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Research: Donor Profile

Annual Report - 2006-2007

A Wise Investment

by Sarah Watson

T. Boone Pickens

Legendary oil businessman and philanthropist T. Boone Pickens wants to help change the face of health care.

Through the T. Boone Pickens Foundation, he gave M. D. Anderson $50 million to do just that. He also committed $50 million to UT Southwestern Medical Center in Dallas. The gifts come with one stipulation — each institution must grow the $50 million into $500 million over the next 25 years before the funds can be spent. They can achieve this goal with earnings from the original principal, from new outside donations or from a combination of both.

Pickens says he wants to increase his focus on investments outside the traditional business world and into the philanthropic marketplace. He predicts the 25-year time span attached to the gifts won’t be necessary for M. D. Anderson or UT Southwestern.

“My objective is to invest in programs, initiatives and people who can have a great impact in America,” he says. “Each of these institutions has a history of raising money and using it wisely. I have little doubt that they’ll reach these objectives and help achieve unprecedented medical goals.”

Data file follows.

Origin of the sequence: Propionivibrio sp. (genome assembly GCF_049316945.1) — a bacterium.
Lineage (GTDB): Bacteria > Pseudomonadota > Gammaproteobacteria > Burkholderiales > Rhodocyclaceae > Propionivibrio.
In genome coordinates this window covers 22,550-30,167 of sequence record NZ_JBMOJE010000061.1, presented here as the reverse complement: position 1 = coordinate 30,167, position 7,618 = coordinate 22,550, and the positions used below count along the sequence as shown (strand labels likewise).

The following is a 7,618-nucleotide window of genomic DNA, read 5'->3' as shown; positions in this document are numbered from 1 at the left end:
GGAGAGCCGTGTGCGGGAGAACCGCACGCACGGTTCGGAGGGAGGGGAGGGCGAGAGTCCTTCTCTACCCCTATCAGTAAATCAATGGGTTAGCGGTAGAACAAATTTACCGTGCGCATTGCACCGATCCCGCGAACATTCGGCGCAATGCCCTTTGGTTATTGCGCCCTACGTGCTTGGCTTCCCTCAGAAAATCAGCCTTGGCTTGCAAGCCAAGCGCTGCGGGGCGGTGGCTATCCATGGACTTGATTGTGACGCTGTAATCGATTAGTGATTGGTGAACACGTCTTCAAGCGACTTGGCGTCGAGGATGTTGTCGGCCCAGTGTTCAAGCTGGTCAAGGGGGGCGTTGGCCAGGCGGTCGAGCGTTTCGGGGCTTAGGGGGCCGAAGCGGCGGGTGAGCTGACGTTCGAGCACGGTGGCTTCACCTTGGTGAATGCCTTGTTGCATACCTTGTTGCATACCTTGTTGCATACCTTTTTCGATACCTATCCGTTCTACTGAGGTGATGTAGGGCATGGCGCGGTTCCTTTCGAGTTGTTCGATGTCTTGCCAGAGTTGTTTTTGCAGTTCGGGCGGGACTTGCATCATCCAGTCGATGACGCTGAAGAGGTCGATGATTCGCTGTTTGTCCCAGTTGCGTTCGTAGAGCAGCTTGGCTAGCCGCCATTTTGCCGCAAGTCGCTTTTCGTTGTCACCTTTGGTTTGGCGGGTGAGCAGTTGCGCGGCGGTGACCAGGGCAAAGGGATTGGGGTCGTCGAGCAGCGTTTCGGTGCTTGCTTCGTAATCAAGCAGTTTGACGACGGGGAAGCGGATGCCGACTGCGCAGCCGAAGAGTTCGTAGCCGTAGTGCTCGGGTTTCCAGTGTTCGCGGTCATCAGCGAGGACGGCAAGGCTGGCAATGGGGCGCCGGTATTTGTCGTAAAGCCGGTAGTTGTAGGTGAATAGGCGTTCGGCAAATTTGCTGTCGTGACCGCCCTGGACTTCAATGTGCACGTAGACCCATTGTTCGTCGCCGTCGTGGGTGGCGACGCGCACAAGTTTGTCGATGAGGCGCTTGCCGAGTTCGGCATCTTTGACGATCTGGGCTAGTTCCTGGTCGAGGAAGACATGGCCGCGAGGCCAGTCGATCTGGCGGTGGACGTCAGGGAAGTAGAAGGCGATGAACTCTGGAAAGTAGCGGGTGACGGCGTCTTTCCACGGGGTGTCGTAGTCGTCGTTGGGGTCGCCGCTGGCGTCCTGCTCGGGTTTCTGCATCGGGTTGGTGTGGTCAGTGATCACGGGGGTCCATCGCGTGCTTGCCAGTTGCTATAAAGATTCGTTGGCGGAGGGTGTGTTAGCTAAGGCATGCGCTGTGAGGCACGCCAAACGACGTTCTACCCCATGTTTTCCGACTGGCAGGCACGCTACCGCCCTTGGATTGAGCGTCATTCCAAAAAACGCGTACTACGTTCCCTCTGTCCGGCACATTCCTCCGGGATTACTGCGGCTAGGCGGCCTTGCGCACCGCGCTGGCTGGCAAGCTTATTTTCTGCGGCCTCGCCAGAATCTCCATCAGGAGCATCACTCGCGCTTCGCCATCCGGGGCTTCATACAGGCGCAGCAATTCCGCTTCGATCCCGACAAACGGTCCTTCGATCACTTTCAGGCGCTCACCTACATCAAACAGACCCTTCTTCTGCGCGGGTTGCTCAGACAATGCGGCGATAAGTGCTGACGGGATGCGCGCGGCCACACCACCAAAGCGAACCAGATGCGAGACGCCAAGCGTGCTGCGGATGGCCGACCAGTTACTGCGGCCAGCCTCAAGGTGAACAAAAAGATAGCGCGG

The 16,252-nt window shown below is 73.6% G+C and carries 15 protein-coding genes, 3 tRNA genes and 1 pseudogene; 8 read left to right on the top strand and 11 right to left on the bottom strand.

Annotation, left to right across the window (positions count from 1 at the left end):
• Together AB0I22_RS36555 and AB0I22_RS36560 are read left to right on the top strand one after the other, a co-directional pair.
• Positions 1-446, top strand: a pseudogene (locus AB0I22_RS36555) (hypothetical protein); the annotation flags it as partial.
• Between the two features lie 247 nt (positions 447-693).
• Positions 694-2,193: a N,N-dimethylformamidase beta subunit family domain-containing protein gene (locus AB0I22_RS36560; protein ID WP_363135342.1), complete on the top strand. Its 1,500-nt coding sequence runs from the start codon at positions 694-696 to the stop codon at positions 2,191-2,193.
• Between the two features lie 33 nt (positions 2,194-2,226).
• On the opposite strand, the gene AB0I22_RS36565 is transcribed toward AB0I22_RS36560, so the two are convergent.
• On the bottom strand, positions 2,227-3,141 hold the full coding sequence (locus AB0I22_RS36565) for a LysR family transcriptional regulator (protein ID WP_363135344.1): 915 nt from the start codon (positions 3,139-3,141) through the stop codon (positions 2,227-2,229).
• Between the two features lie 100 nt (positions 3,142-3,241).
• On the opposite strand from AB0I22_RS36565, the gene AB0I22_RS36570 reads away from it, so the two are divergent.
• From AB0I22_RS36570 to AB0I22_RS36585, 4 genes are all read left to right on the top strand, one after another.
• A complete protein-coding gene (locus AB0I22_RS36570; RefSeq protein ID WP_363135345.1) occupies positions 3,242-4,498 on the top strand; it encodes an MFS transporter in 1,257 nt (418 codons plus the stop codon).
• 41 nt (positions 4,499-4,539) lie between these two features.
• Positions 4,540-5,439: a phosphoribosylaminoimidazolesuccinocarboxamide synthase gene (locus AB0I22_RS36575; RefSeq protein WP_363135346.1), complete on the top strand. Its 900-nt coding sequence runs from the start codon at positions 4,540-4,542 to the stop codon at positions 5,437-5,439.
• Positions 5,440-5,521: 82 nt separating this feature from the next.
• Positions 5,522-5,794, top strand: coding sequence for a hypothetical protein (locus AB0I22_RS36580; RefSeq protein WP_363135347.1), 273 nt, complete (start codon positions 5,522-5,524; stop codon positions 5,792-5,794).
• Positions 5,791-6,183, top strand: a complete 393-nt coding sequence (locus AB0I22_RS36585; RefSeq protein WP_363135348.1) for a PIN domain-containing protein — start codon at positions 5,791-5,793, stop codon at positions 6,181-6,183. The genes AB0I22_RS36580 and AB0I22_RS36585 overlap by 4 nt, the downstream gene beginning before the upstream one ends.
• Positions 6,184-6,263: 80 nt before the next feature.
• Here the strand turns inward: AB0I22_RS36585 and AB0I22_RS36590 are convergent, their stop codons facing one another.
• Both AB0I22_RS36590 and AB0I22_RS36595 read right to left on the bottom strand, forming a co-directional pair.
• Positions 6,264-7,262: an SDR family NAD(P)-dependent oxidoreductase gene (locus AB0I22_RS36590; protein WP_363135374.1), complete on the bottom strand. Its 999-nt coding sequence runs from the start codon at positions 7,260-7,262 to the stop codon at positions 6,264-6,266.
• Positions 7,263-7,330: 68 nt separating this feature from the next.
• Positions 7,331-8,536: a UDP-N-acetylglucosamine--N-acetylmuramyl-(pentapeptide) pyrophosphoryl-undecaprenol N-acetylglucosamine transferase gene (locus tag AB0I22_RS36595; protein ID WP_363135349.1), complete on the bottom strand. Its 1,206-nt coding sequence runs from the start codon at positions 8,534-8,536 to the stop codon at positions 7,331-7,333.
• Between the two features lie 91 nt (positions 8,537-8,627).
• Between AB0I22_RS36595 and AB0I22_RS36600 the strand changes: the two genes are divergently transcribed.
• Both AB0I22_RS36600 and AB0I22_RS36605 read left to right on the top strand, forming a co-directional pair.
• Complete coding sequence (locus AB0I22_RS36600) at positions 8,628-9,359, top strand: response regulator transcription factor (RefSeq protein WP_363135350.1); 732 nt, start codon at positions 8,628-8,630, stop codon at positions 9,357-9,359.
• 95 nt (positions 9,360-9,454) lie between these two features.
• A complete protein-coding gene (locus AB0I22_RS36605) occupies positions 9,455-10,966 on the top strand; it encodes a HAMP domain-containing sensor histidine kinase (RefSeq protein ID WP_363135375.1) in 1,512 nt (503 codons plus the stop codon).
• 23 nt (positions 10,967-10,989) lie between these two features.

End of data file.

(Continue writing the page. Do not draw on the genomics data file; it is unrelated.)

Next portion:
In recognition of his gift, M. D. Anderson named its new 21-story, 730,000-square-foot academic building the T. Boone Pickens Academic Tower. The tower, scheduled to open in spring 2008, will house faculty and executive offices, classrooms and conference facilities. The top floor will feature a state-of-the-art cancer research library.

Pickens’ pioneering approach to supporting cancer research at M. D. Anderson began more than 20 years ago when he established the Boone Pickens Distinguished Professorship for the Early Prevention of Cancer. Since then, he’s supported the institution for many years with his time, including being a member of M. D. Anderson’s Board of Visitors from 1977 to 1986. He served as chair of the board from 1983 to 1984.

Born in the small town of Holdenville, Okla., Pickens worked for Phillips Petroleum for three years before starting his own company, Mesa Petroleum, in 1956. Through a series of mergers and acquisitions, he grew the company to one of the world’s largest independent oil companies before selling it in 1996.


© 2014 The University of Texas MD Anderson Cancer Center